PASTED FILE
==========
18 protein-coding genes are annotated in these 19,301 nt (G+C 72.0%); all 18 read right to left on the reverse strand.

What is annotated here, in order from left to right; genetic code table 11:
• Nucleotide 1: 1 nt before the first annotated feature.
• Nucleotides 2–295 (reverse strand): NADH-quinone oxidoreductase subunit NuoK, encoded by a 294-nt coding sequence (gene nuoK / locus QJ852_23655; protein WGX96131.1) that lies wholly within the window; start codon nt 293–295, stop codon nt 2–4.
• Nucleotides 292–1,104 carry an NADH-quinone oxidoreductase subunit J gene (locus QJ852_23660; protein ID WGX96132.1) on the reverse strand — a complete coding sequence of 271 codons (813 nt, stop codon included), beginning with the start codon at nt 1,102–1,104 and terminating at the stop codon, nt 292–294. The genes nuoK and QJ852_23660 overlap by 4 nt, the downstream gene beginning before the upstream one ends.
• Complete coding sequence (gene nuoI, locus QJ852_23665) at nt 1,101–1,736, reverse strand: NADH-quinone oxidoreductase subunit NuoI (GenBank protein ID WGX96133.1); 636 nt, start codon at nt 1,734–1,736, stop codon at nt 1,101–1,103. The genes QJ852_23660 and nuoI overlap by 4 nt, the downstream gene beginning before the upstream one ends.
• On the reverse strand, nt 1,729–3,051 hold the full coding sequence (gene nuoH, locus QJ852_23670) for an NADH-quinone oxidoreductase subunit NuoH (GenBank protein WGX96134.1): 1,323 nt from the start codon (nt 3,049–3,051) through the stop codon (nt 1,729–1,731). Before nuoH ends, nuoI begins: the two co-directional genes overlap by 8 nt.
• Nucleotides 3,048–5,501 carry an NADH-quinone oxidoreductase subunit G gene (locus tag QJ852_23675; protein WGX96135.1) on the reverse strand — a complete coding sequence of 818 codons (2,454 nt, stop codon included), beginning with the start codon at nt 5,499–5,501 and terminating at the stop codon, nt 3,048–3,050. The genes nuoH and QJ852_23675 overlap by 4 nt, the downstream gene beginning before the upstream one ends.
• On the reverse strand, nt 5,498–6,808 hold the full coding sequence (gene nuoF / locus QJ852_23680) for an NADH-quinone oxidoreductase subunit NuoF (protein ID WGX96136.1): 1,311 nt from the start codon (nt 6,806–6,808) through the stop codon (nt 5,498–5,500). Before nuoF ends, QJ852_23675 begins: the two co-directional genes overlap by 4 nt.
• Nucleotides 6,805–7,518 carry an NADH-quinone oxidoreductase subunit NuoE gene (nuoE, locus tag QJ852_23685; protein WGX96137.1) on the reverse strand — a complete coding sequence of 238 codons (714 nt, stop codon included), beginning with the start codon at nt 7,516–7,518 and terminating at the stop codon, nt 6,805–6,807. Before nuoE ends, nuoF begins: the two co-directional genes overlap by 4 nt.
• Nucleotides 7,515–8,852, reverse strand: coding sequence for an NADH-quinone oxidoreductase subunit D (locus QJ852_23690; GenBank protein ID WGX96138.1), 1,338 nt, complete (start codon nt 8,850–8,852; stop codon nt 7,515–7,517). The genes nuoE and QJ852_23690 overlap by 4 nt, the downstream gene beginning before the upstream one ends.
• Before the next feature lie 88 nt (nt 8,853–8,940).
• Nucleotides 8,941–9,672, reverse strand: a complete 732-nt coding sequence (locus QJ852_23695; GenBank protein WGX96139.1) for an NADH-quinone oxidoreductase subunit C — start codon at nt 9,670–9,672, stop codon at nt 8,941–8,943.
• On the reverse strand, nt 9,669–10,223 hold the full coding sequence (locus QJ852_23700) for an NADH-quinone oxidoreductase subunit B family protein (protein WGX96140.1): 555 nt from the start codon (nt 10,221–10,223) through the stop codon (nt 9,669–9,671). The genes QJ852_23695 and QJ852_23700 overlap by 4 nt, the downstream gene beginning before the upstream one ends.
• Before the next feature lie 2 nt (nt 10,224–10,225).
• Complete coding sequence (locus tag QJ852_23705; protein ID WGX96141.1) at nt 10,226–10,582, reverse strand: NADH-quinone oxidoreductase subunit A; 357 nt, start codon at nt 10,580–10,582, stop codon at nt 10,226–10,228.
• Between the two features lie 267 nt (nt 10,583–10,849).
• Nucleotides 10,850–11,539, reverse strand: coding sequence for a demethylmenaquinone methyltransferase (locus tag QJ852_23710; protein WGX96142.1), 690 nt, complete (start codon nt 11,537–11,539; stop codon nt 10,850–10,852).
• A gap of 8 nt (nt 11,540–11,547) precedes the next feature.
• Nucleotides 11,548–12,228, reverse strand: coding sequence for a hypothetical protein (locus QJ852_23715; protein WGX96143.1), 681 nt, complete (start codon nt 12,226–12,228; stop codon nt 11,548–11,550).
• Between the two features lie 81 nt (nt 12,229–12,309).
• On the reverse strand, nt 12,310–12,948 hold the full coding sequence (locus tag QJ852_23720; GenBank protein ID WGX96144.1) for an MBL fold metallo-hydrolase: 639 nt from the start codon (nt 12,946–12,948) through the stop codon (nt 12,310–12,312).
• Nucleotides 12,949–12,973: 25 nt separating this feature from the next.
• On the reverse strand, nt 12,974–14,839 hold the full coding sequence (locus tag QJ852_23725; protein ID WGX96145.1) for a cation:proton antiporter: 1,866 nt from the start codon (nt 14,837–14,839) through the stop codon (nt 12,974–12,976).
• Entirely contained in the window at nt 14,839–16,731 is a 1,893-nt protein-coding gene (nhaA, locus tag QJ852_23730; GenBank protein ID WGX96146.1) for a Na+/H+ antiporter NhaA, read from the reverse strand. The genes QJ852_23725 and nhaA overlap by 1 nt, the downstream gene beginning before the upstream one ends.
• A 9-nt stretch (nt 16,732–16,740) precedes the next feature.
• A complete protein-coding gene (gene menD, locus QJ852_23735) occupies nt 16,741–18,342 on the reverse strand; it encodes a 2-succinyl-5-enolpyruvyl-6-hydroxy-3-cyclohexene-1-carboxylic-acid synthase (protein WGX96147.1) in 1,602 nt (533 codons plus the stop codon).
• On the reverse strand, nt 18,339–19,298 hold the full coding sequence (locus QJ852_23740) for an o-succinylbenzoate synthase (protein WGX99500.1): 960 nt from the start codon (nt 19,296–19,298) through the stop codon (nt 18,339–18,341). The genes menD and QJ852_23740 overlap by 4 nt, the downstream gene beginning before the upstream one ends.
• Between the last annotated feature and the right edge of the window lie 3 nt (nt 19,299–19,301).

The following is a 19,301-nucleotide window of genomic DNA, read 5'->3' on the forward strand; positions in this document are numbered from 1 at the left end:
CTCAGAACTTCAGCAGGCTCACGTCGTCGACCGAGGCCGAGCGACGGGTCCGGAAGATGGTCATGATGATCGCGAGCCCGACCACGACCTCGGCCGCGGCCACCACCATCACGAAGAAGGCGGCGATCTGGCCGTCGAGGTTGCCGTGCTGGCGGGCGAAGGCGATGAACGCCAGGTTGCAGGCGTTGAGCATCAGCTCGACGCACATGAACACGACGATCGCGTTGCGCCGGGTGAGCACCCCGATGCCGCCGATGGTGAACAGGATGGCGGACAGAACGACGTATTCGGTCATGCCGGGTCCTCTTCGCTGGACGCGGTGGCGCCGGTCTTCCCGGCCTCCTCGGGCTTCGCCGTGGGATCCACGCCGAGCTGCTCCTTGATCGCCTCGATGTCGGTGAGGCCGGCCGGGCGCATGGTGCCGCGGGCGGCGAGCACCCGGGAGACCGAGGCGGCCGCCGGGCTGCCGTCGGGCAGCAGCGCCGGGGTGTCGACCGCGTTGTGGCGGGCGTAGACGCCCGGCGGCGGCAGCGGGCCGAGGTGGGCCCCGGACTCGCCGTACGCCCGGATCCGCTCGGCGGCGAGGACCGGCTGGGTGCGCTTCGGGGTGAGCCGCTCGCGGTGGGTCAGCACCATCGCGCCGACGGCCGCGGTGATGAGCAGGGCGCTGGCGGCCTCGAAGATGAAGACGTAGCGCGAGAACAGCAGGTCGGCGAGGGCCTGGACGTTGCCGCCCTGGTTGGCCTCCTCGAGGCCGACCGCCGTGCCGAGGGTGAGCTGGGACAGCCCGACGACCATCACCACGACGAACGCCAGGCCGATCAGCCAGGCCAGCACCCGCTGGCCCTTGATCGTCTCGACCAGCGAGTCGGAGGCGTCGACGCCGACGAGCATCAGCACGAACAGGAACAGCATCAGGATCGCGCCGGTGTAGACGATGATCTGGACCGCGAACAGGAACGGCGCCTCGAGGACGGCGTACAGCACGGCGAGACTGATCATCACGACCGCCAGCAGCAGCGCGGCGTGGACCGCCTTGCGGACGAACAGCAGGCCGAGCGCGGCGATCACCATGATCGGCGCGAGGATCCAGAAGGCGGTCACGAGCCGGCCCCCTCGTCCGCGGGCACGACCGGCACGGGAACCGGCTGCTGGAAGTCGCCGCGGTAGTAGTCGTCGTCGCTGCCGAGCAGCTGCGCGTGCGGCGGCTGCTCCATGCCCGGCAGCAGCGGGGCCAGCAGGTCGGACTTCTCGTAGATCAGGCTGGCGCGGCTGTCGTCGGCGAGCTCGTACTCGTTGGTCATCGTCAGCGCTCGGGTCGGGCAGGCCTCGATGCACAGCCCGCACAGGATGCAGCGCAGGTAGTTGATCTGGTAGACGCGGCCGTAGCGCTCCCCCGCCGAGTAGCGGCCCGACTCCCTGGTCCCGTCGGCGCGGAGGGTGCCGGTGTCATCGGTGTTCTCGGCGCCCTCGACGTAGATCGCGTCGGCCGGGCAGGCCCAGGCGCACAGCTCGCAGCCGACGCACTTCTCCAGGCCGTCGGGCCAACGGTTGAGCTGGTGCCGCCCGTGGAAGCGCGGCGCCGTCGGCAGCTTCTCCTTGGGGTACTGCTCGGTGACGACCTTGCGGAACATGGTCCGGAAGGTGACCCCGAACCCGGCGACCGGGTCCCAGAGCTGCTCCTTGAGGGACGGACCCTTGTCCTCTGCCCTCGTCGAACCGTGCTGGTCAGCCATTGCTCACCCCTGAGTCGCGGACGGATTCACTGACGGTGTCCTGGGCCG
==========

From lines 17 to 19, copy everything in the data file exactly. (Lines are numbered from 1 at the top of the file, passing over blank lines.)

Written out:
• Between the two features lie 267 nt (nt 10,583–10,849).
• Nucleotides 10,850–11,539, reverse strand: coding sequence for a demethylmenaquinone methyltransferase (locus tag QJ852_23710; protein WGX96142.1), 690 nt, complete (start codon nt 11,537–11,539; stop codon nt 10,850–10,852).
• A gap of 8 nt (nt 11,540–11,547) precedes the next feature.